La présence professionnelle signifie d’être là «Ici et Maintenant» lors de soins physiques ou psychologiques aux patients. C’est d’avoir des comportements professionnels avec les collègues de travail et gestionaires. #1. la présence professionnelle se manifeste sous diverses formes en tout moment. Et ce malgré le manque de ressources infirmiers, la lourdeur de soins, le travail en surtemps. Elle doit se manifeste avec tous les membres des équipes de travail ( IAA, II, préposé) et l’équipe multidiciplinaire (physi, ergo,médecin..pharmacien..) sans oublié le personnel de soutient. #2.Elle se manifeste en moi, avec toute mon intégrité,l’honnêteté la compassion et de continuer la mise à jour de la formation continue. Elle se manifeste par mon engagement dans la profession infirmière à titre de membre du comité local de L’association et probablement siéger sur le conseil administratif de L’AIINB à l’automne 2013 #3 Le ressentie de la présence professionnelle doit être une expérience agréable et une ressource inépuissable . Les règles de bases des normes professionnelles et du code de déontologie sont primordiales. Tout est dans la façon de communiquer, notre approche et notre atittude. Lors de période de mentorat en soins infirmiers, la présence professionnelle est une qualité essentielle et recherchée chez nos mentors cliniques envers nos infirmières novices(mentorées).Il est important de leurs fournir un bel accueil, du support émotionnel, et de travailler en colllaboration entre les collègues #4. Oui malheureusement, il y a des lacunes de professionnalisme dans nos milieux de travail. Il ne faut pas se le cacher. Comme piste de solution, il y a un programme de formation régionale sur le leadership/mentorat. Plusieurs modules y sont offerts dont celui intitulé «culture de respect et comportement professionnelle» Il se sousdivise en 4 leçons dont l’un a comme objectif d’identifier les exemples de comportement professionnel qui favorise une culture de respect. Il n’y a pas de solution miracle , l’importantc’est d’en parler au bon moment avec les bonnes personnes afin de promovoir une présence professionnelle afin de donner des soins compatissants et conforme à l’éthique Merci de ce forum


Anonymous

Professionalism in nursing is not dead but it is dying. I see many young RN’s who no longer like what they do for many reasons. I have been fortunate to be a RN for the past 33 years. When I see RN’s responding to patients, families or clients with a  » I don’t care  » attitude, it makes me wonder why they are even in the profession. Taking the extra 2 minutes to respond to a question or concern does not cost the professional anything, but it leaves your client, patient, family member with the feeling that they are being listened to , not merely tolerated. maybe we need to go back to our basics of CARING for our clients, patients , families and showing them that we care. Too often you overhear comments by the public about the nurse who just grunted at them or didn’t even acknowledge their presence. If we want to be seen as professionals we need to start acting as professionals, stop talking about the party where we got « so drunk » or who the next boyfriend is. Our personal lives should not even be part of a workplace discussion, let alone a discussion where those we are caring for are within earshot.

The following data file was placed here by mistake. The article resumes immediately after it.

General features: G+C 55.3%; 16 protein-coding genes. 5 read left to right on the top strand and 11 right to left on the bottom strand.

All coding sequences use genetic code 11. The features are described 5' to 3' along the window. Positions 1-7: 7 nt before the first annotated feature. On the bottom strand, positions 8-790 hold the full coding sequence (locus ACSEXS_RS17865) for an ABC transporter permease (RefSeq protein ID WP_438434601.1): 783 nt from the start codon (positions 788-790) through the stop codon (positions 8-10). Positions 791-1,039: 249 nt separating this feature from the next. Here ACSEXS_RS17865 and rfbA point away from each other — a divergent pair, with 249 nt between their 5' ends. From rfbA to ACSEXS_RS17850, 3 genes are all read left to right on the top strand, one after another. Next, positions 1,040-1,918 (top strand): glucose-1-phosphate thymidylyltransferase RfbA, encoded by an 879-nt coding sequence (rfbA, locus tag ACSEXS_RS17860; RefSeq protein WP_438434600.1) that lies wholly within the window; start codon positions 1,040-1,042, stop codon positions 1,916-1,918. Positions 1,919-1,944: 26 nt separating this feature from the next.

Anonymous

communication has to come back into our profession. Our patients are not being communicated with and our health care surveys have confirmed this. RNs are busy sitting in front of computers doing workload measurements, documentation, completing assessment tools, charting and charting and charting, it is so sad to see the hours of work spent on validating hours of work. Are we not professional enough to be trusted we are completing our duties in the most effecient time we can. We used to have time to do patient and family teaching in the afternoon when family visited, this kept the patient up to date on his treatment plan, a lot of motivational interviewing was done before the term was invented, smoking cessation, exericsing, healthy eating was promoted while communicating with patients and their significant others. Nurses shared thier knowledge to prevent illness , promote wellness and autonomy. The afternoons are now spent documenting, documenting and documenting, there are more computers than bedpans on most units and this is very sad. LPNs are important in the team care but we need to continue to deliver our expert care more of the time. NANB and our National Association is so remote from the bedside nurse that these issues are left to continue to create problems. nurses should have become vocal about work load documentation long ago but we remain silent and let this condition change our scope of practise,…very very sad.